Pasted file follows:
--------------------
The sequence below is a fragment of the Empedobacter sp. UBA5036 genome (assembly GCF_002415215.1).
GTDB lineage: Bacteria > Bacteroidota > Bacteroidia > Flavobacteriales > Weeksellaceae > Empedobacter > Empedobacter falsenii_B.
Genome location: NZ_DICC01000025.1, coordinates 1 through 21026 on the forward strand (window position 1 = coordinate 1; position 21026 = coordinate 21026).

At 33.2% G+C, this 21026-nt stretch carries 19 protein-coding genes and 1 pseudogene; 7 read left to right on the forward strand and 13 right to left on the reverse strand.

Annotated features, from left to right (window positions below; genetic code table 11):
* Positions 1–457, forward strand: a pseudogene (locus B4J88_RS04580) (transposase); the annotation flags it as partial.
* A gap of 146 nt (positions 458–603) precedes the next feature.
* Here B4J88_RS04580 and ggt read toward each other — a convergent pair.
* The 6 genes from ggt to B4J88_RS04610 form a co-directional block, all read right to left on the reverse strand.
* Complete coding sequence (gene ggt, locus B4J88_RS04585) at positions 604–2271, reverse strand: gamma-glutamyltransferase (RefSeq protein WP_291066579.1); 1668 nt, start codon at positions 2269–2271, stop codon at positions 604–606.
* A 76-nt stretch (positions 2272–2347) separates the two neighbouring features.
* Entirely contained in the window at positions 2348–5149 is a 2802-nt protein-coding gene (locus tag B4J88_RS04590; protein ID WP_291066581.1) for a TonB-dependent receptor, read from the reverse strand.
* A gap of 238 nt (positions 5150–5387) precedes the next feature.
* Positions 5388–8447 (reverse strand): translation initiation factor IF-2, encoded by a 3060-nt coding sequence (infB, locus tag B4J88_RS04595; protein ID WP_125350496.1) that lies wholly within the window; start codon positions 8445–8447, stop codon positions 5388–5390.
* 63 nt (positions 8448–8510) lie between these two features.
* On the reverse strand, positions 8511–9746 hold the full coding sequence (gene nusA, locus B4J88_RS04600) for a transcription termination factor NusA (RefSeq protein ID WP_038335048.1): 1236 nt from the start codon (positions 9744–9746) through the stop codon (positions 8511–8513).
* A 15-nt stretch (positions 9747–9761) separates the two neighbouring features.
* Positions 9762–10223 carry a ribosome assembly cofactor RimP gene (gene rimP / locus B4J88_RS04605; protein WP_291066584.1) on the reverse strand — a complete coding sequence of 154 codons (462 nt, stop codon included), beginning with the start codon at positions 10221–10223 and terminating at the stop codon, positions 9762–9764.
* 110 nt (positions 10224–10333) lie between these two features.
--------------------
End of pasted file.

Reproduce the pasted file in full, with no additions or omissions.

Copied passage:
The sequence below is a fragment of the Empedobacter sp. UBA5036 genome (assembly GCF_002415215.1).
GTDB lineage: Bacteria > Bacteroidota > Bacteroidia > Flavobacteriales > Weeksellaceae > Empedobacter > Empedobacter falsenii_B.
Genome location: NZ_DICC01000025.1, coordinates 1 through 21026 on the forward strand (window position 1 = coordinate 1; position 21026 = coordinate 21026).

At 33.2% G+C, this 21026-nt stretch carries 19 protein-coding genes and 1 pseudogene; 7 read left to right on the forward strand and 13 right to left on the reverse strand.

Annotated features, from left to right (window positions below; genetic code table 11):
* Positions 1–457, forward strand: a pseudogene (locus B4J88_RS04580) (transposase); the annotation flags it as partial.
* A gap of 146 nt (positions 458–603) precedes the next feature.
* Here B4J88_RS04580 and ggt read toward each other — a convergent pair.
* The 6 genes from ggt to B4J88_RS04610 form a co-directional block, all read right to left on the reverse strand.
* Complete coding sequence (gene ggt, locus B4J88_RS04585) at positions 604–2271, reverse strand: gamma-glutamyltransferase (RefSeq protein WP_291066579.1); 1668 nt, start codon at positions 2269–2271, stop codon at positions 604–606.
* A 76-nt stretch (positions 2272–2347) separates the two neighbouring features.
* Entirely contained in the window at positions 2348–5149 is a 2802-nt protein-coding gene (locus tag B4J88_RS04590; protein ID WP_291066581.1) for a TonB-dependent receptor, read from the reverse strand.
* A gap of 238 nt (positions 5150–5387) precedes the next feature.
* Positions 5388–8447 (reverse strand): translation initiation factor IF-2, encoded by a 3060-nt coding sequence (infB, locus tag B4J88_RS04595; protein ID WP_125350496.1) that lies wholly within the window; start codon positions 8445–8447, stop codon positions 5388–5390.
* 63 nt (positions 8448–8510) lie between these two features.
* On the reverse strand, positions 8511–9746 hold the full coding sequence (gene nusA, locus B4J88_RS04600) for a transcription termination factor NusA (RefSeq protein ID WP_038335048.1): 1236 nt from the start codon (positions 9744–9746) through the stop codon (positions 8511–8513).
* A 15-nt stretch (positions 9747–9761) separates the two neighbouring features.
* Positions 9762–10223 carry a ribosome assembly cofactor RimP gene (gene rimP / locus B4J88_RS04605; protein WP_291066584.1) on the reverse strand — a complete coding sequence of 154 codons (462 nt, stop codon included), beginning with the start codon at positions 10221–10223 and terminating at the stop codon, positions 9762–9764.
* 110 nt (positions 10224–10333) lie between these two features.